4. H-E-B’s investment in Marble Falls is a beacon that signals the strength of our economy.  During almost every conversation I’ve had over the last year with prospective business owners, I’ve had to answer the question about when the new H-E-B was going to open.  Just as Chick-fil-A represents the strength of the food sector, Baylor Scott & White the healthcare sector, and the hotel and conference center the hospitality sector, H-E-B’s expansion illustrates that they believe in the growth of the Highland Lakes area and that they want to be a part of enhancing the quality of life for our residents and visitors.  And the fact that they did this without any monetary incentives from the EDC or City is icing on the cake.
  5. The H-E-B development project is triggering the revitalization of FM 1431 West.  When H-E-B committed to expanding their presence in Marble Falls, they considered a few sites that would have taken them off of 1431.  Losing H-E-B as an anchor in that area would have been problematic if not devastating for the surrounding businesses.  Instead, all the players involved got creative and figured out a way to make the site work.  Once demolition of the old store and the new parking lot are completed, that area will be a shining example of the right kind of redevelopment.
  6. The opening of the new H-E-B store should stop much of our sales leakage to other communities.  Especially lately, as the shelves of the old store got emptier and the parking lot got tighter, Highland Lakes residents started doing their grocery shopping in communities to our east.  Since they made the trip anyway, they probably stopped and ate somewhere and maybe did some other shopping while they were at it.  The new H-E-B—especially when the parking lot is complete—should give people everything they want from a grocery store and more, thereby keeping more dollars circulating through Marble Falls instead of other communities.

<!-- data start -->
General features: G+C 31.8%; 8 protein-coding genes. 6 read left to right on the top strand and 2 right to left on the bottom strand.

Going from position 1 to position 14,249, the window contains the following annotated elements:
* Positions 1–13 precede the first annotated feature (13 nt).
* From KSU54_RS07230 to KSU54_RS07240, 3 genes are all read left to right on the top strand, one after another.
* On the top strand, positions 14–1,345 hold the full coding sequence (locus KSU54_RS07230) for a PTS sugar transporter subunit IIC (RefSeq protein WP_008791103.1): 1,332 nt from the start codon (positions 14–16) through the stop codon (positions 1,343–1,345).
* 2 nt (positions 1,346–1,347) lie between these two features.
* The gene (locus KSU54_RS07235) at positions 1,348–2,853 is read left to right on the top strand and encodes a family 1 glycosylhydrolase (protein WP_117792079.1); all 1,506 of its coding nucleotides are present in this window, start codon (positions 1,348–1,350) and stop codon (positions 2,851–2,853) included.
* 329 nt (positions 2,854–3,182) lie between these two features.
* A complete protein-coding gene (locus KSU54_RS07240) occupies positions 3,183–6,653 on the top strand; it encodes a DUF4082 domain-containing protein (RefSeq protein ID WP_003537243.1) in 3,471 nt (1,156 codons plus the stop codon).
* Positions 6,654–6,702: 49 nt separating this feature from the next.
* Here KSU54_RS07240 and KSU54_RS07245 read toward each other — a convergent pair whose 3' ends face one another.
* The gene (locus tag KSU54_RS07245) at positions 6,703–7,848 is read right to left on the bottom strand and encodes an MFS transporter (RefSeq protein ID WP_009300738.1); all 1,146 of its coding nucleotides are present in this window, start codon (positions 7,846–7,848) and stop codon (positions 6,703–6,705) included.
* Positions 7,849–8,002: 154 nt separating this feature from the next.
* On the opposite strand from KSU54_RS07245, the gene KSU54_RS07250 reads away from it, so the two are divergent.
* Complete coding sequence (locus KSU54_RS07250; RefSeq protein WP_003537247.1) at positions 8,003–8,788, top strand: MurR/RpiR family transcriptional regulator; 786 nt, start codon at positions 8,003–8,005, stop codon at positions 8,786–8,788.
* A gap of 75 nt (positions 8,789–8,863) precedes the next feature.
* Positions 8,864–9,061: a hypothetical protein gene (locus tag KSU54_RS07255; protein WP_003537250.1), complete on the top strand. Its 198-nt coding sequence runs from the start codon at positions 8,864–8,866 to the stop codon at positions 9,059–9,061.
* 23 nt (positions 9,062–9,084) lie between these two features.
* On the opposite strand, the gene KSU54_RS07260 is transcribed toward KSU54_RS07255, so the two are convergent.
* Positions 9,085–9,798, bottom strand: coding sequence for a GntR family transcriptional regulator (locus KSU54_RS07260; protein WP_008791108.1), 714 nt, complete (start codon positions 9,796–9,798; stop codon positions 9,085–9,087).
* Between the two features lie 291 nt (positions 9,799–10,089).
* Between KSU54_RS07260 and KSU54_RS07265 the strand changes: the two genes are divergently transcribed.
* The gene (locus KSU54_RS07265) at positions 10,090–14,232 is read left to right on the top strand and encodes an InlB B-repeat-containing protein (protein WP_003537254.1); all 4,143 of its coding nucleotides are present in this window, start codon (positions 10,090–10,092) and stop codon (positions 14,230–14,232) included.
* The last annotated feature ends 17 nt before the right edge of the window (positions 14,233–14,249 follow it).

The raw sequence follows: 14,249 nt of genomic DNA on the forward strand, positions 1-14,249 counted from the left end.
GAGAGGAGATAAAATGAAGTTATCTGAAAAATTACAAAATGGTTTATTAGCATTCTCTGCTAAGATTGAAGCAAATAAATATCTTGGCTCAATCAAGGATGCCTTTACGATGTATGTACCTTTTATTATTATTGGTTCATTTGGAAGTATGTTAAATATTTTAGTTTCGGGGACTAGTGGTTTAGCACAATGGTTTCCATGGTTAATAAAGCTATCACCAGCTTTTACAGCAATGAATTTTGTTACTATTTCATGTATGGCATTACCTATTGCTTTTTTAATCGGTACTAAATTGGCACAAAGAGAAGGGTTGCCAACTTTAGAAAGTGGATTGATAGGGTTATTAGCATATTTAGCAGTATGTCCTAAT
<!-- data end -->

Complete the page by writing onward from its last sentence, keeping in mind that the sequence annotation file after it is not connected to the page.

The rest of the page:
7. H-E-B’s employment spectrum matches that of the community.  Like the school district and the hospital, H-E-B provides jobs at a variety of wage and skill levels.  These are the top three employers in Marble Falls, accounting for more than 1,500 jobs for professionals with advanced degrees and experience to part-time student workers and retirees.
  8. H-E-B innovates.  From the curbside pickup to the lake gear to the kombucha* station, H-E-B leads the way with fresh, new ideas and products that are appropriate to the communities they serve.
  9. The new H-E-B has ignited a spark in the community.  Outside of a few nice days here and there, the weather around here hasn’t been great lately, and it seems to have led to some moodiness and doldrums that we’re not used to seeing.  That is, until the new H-E-B opened.  Suddenly, everyone is positive and upbeat—even the negative nellies and CAVE people (Citizens Against Virtually Everything) don’t have anything to complain about.
  10. Aisle #1 is beer, and Aisle #2 is wine.  This seems to be the appropriate priority in the correct order, with a very visible Save the World Brewing Company “Go Local” endcap to boot!

* Kombucha (also tea mushroom, Manchurian mushroom, formal name: Medusomyces gisevii[1]) is a variety of fermented, lightly effervescent sweetened black or green tea drinks commonly intended as functional beverages for their supposed health benefits.  (Source: Wikipedia)